rafe arnott/metro vancouver
Walter Lynxleg protests the Catholic Church’s historical treatment of aboriginals yesterday by GM Place, where 15,000 attended a ceremony to honour a B.C. woman recognized by the Pope.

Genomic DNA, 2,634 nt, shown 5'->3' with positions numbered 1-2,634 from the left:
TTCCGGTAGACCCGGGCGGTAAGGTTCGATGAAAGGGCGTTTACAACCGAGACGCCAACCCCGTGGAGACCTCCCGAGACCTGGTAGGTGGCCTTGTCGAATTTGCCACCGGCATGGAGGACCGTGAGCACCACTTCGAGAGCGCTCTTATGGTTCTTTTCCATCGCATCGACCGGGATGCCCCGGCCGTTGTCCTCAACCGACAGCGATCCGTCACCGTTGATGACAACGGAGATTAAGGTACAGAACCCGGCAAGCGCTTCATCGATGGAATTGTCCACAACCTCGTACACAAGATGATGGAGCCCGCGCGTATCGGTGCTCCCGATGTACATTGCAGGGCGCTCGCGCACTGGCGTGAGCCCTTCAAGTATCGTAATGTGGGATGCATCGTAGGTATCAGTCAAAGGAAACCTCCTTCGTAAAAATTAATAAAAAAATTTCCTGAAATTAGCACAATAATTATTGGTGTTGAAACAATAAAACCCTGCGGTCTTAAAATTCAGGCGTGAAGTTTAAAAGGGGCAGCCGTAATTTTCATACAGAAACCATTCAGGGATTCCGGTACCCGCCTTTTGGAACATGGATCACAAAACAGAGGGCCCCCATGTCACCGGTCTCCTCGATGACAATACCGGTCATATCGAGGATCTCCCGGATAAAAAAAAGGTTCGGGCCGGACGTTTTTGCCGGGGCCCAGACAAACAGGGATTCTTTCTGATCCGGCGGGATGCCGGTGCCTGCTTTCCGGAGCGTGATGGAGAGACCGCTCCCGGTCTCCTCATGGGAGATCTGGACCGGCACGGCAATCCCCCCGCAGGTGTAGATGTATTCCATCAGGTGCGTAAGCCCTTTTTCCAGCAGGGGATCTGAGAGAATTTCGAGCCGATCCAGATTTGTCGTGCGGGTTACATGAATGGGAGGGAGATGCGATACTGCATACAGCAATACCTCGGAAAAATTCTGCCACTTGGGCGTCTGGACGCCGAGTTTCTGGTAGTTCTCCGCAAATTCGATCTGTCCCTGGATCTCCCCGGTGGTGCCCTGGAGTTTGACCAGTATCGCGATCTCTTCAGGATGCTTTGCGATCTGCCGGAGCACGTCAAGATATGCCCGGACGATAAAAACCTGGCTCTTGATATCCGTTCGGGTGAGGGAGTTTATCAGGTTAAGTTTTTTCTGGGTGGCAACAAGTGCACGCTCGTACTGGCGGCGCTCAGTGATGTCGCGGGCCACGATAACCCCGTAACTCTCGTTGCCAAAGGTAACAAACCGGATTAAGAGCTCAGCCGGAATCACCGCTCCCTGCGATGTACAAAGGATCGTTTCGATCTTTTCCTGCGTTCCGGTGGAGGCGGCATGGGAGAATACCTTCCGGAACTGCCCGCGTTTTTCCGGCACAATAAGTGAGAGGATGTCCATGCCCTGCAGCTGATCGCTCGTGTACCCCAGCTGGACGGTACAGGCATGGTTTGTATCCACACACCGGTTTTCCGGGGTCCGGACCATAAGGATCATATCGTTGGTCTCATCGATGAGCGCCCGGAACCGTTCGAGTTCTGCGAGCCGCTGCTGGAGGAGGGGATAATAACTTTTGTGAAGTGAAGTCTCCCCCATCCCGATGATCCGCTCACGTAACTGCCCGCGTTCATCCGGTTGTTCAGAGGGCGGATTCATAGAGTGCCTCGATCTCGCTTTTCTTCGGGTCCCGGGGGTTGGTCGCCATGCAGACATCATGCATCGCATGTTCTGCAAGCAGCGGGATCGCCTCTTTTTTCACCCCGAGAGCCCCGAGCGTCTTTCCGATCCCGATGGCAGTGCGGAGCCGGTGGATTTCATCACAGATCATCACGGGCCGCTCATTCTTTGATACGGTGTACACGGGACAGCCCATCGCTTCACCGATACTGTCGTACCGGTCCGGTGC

An aboriginal grandmother received one of the highest honours the Catholic Church bestows on a layperson at GM Place yesterday, while residential-school survivors and their supporters protested the ceremony outside. Shirley Leon was awarded the Benemerenti Pontifical Medal at a mass celebrating the centennial anniversary of the Archdiocese of Vancouver. Leon retired this year as a member of the Canadian Catholic Church’s Aboriginal Council for Reconciliation, where she consulted with priests and aboriginal people about reconciliation after the closing of residential schools. Outside, Ricky Lavallie claimed he saw his older brother killed at a residential school, and the church is shirking its responsibilities by hiding behind the government and letting it take the fall. Kevin Annett, spokesperson for the Friends And Relatives of the Disappeared, said it’s outrageous the Catholic Church is “posing as a friend of Native people.” “(The medal) is a pat on the head (from the church) for helping improve their image to natives,” he said. “Reconciliation is just a word. It’s the action that counts.” Annett said there can be no reconciliation until the church gives proper burials to the native children who died at residential schools and “surrenders those responsible for their death.”